We rode about 10 miles out of town and Ben's back tire went flat again. We were on a pretty busy road so we found a patch of mulch to fix the tire. When we sat down we realized the mulch was full of tiny splinters, which got all in our hands and shorts. We actually had to change our shorts because the sprinklers were too tiny and too many to get off. Anyways, Ben patched the tube and we were on our way.

We got into the town of Redman and got some ice cream. About 10 more miles and Ben's tire went flat for the third time today. We just felt like giving up. We didn't even find anything that would have caused the flats so it kind of felt hopeless. This time there was some splintery mulch left in the tire so that might done it. After patching the tube again, we kept our fingers crossed that it would hold.

Finally, we got into Sisters. We decided to stay there because immediately leaving town is the biggest mountain pass we will climb in Oregon. We didn't feel up to that climb at the end of the day.

When we tried to find a spot at a campground in town, we found out there was a folk festival this weekend and every campground and hotel was booked solid. We figured we had nothing to lose, so we asked a motel if we could pitch our tent in the yard. The owner there was awesome and let us put up our tent for free. She was originally from Vermont, so it's no wonder that she was so cool. We went out for pizza and then called it a night. The motel owner even turned off the sprinkler timer for us, so we avoided a repeat of our night in Unity!

160 miles to the coast- can it be true!?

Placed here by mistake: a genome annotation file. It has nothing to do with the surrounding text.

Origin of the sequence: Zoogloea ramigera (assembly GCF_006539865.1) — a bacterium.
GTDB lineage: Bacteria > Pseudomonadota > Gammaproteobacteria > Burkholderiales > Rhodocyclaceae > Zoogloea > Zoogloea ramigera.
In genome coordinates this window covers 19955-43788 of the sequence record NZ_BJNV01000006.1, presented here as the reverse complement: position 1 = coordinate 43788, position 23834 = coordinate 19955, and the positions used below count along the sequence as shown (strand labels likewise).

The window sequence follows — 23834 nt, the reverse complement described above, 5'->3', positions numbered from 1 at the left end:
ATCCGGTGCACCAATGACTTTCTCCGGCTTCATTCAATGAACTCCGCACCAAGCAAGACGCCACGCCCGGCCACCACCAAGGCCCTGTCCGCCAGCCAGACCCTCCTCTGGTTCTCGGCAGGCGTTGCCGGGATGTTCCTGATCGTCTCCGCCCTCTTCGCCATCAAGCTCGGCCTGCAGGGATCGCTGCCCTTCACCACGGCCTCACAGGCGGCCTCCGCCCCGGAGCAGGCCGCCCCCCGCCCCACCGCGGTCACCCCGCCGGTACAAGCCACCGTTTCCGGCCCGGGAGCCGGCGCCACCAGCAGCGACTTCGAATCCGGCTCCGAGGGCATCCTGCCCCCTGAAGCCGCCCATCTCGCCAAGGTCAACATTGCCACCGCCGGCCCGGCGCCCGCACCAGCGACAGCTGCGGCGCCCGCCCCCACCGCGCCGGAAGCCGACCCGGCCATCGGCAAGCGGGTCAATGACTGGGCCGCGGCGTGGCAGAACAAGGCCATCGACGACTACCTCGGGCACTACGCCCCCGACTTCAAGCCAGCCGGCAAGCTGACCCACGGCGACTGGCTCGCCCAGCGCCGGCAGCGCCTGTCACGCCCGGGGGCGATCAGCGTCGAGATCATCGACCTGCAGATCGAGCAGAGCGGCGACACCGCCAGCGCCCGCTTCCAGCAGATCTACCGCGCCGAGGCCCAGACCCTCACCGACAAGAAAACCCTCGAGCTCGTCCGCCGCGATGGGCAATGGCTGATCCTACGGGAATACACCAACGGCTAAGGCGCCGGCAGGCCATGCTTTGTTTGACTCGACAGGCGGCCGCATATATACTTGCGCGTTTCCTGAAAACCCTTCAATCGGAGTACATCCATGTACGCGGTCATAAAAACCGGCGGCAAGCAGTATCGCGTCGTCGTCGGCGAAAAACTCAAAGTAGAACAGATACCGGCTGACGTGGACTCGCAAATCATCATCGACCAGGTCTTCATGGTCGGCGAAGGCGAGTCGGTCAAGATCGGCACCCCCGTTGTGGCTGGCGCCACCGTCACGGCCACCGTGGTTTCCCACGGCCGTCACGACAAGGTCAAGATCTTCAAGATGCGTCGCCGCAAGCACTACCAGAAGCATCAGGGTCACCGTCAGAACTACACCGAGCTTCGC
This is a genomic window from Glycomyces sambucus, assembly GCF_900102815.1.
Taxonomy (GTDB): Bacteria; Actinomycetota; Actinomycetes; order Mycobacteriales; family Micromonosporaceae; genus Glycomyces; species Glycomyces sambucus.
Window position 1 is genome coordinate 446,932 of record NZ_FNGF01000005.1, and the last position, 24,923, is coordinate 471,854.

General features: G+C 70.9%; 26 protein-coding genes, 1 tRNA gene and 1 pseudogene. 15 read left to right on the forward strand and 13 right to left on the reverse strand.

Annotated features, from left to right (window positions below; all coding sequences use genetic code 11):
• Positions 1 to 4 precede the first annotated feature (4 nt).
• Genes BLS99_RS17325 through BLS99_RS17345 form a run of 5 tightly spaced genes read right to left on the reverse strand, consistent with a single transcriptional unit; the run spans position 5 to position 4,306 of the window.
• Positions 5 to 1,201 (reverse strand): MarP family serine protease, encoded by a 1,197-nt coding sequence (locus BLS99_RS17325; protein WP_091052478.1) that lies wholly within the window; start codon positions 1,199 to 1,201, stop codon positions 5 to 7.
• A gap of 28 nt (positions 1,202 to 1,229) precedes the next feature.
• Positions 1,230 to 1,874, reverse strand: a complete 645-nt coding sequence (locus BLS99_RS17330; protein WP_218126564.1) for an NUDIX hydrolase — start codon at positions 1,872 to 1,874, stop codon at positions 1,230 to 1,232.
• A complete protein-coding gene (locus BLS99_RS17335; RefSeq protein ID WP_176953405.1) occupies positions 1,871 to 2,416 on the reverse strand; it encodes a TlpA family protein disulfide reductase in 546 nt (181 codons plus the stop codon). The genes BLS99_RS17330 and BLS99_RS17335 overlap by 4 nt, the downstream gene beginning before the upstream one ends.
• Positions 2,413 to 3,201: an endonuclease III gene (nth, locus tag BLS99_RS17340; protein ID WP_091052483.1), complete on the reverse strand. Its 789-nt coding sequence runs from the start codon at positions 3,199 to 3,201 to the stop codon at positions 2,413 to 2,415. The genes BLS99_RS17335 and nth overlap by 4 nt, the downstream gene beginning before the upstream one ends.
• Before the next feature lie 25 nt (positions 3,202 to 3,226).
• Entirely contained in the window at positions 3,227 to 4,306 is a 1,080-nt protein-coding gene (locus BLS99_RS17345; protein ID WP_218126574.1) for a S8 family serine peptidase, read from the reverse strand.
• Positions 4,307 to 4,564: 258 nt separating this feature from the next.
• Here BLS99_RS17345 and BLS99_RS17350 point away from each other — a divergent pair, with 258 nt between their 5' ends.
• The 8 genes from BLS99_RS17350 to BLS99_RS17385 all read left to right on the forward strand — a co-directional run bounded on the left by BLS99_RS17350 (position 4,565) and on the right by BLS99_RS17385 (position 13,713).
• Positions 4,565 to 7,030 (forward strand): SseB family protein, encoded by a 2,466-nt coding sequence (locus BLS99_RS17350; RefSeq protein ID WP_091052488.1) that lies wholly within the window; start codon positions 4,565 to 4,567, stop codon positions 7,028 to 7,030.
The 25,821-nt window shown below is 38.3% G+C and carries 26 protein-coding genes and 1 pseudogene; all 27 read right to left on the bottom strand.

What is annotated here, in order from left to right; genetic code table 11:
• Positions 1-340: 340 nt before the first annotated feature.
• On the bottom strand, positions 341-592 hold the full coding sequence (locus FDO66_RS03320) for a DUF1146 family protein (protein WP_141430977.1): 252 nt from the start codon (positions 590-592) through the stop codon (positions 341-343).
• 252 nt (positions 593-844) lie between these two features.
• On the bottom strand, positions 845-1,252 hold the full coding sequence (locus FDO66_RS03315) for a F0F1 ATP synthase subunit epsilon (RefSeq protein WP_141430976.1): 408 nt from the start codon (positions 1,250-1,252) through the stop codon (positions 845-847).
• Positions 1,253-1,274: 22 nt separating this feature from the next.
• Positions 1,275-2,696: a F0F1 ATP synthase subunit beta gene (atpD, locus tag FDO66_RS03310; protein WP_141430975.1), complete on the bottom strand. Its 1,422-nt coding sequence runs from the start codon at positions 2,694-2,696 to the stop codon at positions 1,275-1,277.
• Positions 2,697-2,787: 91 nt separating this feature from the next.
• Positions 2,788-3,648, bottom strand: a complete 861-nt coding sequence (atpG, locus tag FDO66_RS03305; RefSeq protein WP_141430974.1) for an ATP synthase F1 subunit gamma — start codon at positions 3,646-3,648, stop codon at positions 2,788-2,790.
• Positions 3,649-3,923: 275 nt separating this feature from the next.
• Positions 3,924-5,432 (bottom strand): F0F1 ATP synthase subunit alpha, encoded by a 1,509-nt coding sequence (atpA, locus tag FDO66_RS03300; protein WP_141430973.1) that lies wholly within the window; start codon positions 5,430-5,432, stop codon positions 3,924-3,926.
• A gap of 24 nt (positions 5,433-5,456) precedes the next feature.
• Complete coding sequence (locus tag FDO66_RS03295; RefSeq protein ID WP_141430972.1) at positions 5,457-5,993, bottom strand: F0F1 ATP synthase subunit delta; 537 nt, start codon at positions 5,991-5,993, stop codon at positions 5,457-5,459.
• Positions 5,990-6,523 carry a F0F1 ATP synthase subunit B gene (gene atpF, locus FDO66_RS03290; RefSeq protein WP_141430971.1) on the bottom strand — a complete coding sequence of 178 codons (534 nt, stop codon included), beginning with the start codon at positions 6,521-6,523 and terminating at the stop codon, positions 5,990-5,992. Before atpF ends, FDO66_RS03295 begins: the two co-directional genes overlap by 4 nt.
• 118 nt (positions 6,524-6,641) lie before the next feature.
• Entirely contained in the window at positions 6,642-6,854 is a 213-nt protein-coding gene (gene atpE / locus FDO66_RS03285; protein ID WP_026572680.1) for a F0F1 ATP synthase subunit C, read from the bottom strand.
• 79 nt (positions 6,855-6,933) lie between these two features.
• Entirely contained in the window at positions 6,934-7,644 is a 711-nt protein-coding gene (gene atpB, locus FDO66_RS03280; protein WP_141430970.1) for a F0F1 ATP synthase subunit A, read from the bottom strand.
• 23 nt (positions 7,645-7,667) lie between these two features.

Location:Sisters, OR

Day 63

Thursday, September, 8

Miles: 55

We woke up at the Bike Inn to roosters crowing and ducks clucking. We looked out the window and saw that there were tons of animals in the backyard! Ducks, chickens, billygoats, cats..

I went down the street to buy some coffee to donate to the bike inn for future users (there was a coffee maker). We cooked awesome egg sandwiches with the eggs, English muffins and cheese provided for us in the fridge. It was awesome to cook breakfast on an actual stove again!

We rode for what seems like forever to the next town, Dayville. We were mentally unmotivated and stayed at the general store there for over an hour, drinking redbull and eating candy bars.

We rode a bit further and went into an awesome gorge carved in between two mountains by a river. It was beautiful but uphill

The view just before going into the gorge

This area used to be a tropical jungle and there have been awesome fossils found here from that time

It was slow going for over 30 miles uphill. It was hot and tiring. I started feeling a bit ill, like weak and shaky, probably due to not enough water. Eventually, I felt so bad that we had to ask a person driving by for a ride into town because we were just too spent. Jay and his wife Kelly were kind enough to drive us into the next town, Prineville. They were from Idaho but driving to Madras, about 30 miles north of Prineville because Jay is a helicopter pilot and was going to fight a forest fire. He had a lot of cool stories about flying, which he learned to do in the army.

Once we got into Prineville, we discovered that there was a 3 day motorcycle rally going on. This meant that there were a bunch of loud, drunk Harley Davidson riders surrounding our campsite. They were loud all night, then woke up early and were loud again. Then they all started their engines, revved them for a good while and rode off, only to return a few minutes later and resume their noisiness. That was rather annoying.

Location:Prineville, OR

Thursday, September 8, 2011

Day 62

Wednesday, September 7

Miles today: 60
Unity to Mount Vernon, OR